On Saturday afternoon local time, the typhoon strengthened into a super typhoon with sustained winds of 150 mph (240 kph). By Saturday night the super typhoon had intensified even further to 180 mph (287 kph), which is equivalent to a strong category 5 Atlantic hurricane.
Surigae is now the strongest typhoon on record for the month of April, surpassing Typhoon Thelma in 1956 which had maximum sustained winds of 278 kph (173 mph), according to the National Oceanic and Atmospheric Administration historical hurricane database.
The current track has Surigae maintaining this strength for the next couple hours prior to weakening while passing just off of the east coast of the Philippines. The outer bands of the super typhoon continue to impact the Philippines. The storm will make its closest approach to the region on Sunday local time bringing with it tropical storm-force winds, heavy rain, and rough seas.
Super Typhoon Surigae has been slowly moving toward the Philippines since it developed earlier this week, yet rapidly intensified on Friday, and then again on Saturday. Rapid intensification occurs when a tropical cyclone strengthens 35 mph in a 24 hour period.
This rapid intensification happened due to the ideal conditions for typhoon development: Wind shear, or the changing of wind speed and direction with height in the atmosphere, has been very low. High wind shear can tear storms like this to pieces, but low shear allows them to feed off the extremely warm waters and flourish into a powerful storm.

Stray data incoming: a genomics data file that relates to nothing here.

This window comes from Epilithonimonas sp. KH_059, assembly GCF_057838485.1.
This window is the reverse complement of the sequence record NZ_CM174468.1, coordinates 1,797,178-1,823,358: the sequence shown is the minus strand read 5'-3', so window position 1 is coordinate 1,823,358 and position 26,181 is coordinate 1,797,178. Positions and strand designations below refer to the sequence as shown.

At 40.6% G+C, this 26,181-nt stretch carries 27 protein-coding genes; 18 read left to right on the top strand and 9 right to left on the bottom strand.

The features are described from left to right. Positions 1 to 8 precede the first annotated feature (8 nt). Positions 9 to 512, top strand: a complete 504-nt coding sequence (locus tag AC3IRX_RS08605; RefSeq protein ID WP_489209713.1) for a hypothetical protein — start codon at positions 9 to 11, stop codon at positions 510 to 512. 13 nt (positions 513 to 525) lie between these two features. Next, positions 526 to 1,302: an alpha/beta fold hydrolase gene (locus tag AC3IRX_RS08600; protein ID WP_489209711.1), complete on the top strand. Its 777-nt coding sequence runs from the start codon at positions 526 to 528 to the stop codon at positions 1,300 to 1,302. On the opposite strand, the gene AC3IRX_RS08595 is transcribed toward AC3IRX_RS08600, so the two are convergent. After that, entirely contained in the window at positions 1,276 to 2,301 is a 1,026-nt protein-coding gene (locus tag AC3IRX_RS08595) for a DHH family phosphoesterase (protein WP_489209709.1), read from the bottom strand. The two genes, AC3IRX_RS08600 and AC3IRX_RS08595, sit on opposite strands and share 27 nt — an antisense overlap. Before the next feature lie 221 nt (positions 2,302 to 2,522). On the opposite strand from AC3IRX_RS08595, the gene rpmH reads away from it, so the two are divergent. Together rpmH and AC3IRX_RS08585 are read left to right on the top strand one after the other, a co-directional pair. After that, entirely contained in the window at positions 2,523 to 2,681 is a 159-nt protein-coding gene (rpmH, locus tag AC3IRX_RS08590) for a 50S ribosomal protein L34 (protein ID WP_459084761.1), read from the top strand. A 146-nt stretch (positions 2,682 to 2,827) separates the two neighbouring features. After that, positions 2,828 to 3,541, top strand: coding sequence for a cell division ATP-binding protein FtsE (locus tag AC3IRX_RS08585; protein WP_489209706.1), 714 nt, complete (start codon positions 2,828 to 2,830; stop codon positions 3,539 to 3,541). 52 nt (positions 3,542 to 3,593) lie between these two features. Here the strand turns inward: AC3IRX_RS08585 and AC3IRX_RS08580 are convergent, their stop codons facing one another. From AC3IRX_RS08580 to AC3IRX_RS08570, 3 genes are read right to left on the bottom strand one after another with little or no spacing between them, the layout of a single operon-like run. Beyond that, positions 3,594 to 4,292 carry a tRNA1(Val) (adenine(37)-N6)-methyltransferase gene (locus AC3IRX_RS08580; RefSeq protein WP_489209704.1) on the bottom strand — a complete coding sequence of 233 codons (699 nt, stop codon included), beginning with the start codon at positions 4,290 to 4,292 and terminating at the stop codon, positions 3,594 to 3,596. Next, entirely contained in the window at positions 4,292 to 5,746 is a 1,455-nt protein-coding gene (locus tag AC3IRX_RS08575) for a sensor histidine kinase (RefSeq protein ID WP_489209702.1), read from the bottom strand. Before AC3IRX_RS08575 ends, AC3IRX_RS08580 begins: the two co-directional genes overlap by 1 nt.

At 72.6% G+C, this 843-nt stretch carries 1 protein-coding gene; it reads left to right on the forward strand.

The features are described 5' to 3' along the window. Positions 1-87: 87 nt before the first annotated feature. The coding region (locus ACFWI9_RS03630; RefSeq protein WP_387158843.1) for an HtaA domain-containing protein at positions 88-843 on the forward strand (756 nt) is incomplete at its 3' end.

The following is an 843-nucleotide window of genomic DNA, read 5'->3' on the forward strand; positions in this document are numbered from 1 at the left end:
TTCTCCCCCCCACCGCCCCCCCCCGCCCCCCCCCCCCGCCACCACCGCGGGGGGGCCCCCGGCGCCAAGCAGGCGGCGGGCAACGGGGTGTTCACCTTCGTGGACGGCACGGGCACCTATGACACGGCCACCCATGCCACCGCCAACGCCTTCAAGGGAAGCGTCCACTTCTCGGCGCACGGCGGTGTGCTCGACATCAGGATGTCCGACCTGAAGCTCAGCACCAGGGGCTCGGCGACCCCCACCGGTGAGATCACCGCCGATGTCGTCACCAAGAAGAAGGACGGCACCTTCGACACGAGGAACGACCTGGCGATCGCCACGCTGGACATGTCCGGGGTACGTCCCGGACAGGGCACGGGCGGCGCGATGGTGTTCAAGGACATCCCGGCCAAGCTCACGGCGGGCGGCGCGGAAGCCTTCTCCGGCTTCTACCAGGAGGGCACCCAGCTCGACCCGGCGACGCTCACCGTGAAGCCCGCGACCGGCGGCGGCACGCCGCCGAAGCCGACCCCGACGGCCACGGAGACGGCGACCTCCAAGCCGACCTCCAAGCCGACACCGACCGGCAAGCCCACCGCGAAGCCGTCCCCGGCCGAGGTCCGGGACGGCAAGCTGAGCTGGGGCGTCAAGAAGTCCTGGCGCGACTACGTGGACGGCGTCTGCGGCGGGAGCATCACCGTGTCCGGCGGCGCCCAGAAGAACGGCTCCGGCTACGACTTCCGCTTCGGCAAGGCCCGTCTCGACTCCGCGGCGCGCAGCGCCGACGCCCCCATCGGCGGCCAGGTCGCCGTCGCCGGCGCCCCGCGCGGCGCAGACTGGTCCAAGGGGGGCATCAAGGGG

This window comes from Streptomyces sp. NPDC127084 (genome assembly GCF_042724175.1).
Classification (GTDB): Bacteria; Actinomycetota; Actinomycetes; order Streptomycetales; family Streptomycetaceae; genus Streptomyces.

Continued low shear and excellent outflow will allow Surigae to thrive in the warm water that is running a few degrees above normal for this time of year.
Forecast shifts closer to the Philippines
Earlier in the week, the projections for Surigae were to track to the west toward the Philippines before turning to the northwest and north, comfortably missing the Philippines to the east. However, over the past few days several weather forecast models showed a trend for the storm to track closer to the Central Philippines.
On this current trajectory, the strongest winds of over 100 mph (160 kph) and the worst of the rainfall would remain offshore, but the storm would pass close enough to bring tropical storm-force winds (39-73 mph, 63-117 kph) and four to eight inches (100-200 mm) of rain.
This rain and wind could be enough to cause localized flooding, minor property damage and power outages. PAGASA has already issued warnings as conditions are expected to deteriorate Sunday morning local time. If the westward trend continues, the impact will worsen and additional warnings will be issued.
Regardless of the exact track, a storm of this magnitude will generate giant surf and mariners in the region have been advised to use caution.
Even if Surigae remains offshore this weekend, it will need to be monitored into next week as it slowly moves to the northwest and north.
How much the storm curves will determine the impacts for northeastern portions of Luzon. Some weather forecast models show the storm also getting extremely close to this section of the Philippines coast by Tuesday and Wednesday, but other models and official forecasts continue to be farther offshore with limited impacts. Time will tell.
CNN meteorologist Haley Brink contributed to this report.